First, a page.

Who advocated for Japanese Americans during World War II and what motivated them? What made them act when most didn’t? What are lessons we can learn from the past to become advocates and allies for those who are facing injustice now?
In conjunction with the closing of the exhibition Sutra and Bible: Faith and the Japanese American WWII Incarceration, scholars and activists will join together to discuss allies past and present, what inspires them, and how we can become good neighbors to each other. Scholars Jonathan Van Harmelen (PhD Candidate, UC Santa Cruz), Anne Blankenship (Associate Professor, North Dakota State) and Beth Hessel (Director, The Athenaeum of Philadelphia) will highlight those outside the Japanese American community who acted in support of those incarcerated during the war. Reverend Deborah Lee (Executive Director, Interfaith Movement for Human Integrity) will be joined by Guillermo Torres (Immigration Program Director, Clergy and Laity United for Economic Justice) to discuss their work at the intersection of spirituality and social movements to defend the humanity of immigrants incarcerated today.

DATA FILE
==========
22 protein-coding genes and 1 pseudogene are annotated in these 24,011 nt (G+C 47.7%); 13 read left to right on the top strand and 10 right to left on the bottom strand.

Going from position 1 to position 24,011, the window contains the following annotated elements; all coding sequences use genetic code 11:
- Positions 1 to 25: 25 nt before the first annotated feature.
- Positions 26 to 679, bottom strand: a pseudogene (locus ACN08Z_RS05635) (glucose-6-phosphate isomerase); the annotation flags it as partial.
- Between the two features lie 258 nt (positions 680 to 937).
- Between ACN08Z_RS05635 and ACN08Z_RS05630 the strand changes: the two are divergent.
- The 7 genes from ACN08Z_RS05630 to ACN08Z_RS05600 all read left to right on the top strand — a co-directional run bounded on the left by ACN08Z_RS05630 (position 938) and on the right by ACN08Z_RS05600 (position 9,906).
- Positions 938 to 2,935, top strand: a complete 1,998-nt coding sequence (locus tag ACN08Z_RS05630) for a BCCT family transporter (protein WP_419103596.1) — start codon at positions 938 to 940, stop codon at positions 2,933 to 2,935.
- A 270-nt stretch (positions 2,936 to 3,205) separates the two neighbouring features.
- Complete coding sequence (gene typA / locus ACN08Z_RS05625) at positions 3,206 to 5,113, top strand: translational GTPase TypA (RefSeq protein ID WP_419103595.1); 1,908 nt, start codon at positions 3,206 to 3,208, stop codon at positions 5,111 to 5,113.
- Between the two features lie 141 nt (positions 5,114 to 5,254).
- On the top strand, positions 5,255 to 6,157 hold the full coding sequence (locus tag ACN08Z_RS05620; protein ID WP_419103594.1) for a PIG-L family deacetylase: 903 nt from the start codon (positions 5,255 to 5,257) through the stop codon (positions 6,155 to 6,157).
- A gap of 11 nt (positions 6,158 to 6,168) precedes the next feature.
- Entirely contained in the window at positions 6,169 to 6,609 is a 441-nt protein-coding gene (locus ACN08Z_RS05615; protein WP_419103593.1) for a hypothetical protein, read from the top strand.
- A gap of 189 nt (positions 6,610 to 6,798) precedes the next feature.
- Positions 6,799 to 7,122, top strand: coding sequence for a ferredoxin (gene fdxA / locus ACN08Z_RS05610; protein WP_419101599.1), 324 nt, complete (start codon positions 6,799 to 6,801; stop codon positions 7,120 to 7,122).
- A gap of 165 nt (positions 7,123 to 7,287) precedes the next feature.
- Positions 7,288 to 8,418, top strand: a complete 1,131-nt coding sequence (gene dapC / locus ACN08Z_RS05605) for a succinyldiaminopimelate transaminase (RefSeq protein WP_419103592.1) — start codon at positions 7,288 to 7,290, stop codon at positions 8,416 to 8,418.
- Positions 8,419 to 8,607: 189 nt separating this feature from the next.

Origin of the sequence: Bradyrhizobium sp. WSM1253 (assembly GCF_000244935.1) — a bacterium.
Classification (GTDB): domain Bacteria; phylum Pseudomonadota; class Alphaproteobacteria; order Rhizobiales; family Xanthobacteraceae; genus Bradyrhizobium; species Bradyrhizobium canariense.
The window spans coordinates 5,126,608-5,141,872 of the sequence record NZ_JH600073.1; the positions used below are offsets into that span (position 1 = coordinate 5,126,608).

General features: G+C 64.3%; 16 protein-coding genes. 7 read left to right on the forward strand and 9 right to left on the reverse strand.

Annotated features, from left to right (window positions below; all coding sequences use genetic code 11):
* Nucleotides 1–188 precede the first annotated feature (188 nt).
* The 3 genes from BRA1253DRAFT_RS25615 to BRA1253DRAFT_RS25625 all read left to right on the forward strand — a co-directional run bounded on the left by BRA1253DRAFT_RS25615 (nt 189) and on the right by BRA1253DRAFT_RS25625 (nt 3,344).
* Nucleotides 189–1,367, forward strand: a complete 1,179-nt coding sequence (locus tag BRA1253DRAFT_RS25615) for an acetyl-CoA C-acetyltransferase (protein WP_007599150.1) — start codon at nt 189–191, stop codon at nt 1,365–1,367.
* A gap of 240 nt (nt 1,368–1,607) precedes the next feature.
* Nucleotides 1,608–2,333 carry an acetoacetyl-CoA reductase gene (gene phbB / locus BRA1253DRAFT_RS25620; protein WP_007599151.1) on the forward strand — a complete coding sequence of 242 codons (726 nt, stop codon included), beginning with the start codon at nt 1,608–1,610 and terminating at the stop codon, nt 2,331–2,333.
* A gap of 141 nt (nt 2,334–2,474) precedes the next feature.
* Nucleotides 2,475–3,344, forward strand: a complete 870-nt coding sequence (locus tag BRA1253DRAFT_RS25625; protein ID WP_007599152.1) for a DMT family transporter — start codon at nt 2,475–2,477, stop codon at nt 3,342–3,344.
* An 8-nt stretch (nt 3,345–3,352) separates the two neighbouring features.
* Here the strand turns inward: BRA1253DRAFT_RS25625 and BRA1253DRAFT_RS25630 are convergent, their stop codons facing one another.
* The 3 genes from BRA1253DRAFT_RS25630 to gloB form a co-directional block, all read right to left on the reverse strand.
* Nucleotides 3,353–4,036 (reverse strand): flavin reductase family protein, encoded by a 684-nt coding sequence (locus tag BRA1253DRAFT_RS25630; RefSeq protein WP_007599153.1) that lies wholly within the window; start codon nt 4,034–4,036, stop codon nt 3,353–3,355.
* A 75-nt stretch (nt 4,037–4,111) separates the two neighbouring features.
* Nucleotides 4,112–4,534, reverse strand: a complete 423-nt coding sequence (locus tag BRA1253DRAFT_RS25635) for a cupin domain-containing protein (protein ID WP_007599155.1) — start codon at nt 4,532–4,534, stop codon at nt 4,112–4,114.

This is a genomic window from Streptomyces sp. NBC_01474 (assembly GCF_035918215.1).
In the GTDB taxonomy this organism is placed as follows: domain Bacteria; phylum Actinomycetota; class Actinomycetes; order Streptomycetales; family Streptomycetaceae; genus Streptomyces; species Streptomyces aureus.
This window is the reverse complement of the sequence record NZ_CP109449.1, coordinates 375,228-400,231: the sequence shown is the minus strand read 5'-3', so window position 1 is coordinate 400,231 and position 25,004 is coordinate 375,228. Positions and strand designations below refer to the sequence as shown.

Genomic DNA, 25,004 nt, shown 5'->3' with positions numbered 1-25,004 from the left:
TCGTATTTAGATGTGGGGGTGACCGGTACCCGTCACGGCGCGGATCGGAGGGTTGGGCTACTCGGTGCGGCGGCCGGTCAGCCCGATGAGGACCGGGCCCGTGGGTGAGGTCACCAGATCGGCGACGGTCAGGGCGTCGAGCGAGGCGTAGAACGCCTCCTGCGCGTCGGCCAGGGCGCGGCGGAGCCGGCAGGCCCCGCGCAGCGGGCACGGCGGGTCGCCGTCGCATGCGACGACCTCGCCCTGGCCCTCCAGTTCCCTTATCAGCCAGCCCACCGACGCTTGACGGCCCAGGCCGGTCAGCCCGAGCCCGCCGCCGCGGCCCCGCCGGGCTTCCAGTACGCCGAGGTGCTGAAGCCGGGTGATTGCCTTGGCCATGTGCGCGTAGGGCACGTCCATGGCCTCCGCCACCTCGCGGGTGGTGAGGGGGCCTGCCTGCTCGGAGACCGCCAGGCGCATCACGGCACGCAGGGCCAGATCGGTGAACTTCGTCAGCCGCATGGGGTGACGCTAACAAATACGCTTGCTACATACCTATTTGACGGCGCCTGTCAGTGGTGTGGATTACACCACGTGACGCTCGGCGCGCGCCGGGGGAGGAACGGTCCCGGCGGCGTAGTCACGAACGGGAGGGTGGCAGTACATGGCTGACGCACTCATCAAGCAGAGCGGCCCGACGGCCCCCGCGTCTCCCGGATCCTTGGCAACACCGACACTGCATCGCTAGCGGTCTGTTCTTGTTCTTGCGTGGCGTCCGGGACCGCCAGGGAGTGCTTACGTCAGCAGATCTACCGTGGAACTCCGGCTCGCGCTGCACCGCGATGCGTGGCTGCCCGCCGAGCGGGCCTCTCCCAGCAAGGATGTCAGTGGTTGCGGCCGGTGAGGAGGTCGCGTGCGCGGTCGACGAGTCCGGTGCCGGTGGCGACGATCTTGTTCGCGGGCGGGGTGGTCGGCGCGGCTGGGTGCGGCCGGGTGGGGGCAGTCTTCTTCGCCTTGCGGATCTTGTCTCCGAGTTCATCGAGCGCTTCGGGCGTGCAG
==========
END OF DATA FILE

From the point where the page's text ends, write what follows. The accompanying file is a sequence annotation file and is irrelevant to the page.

Image credit: Interfaith Movement for Human Integrity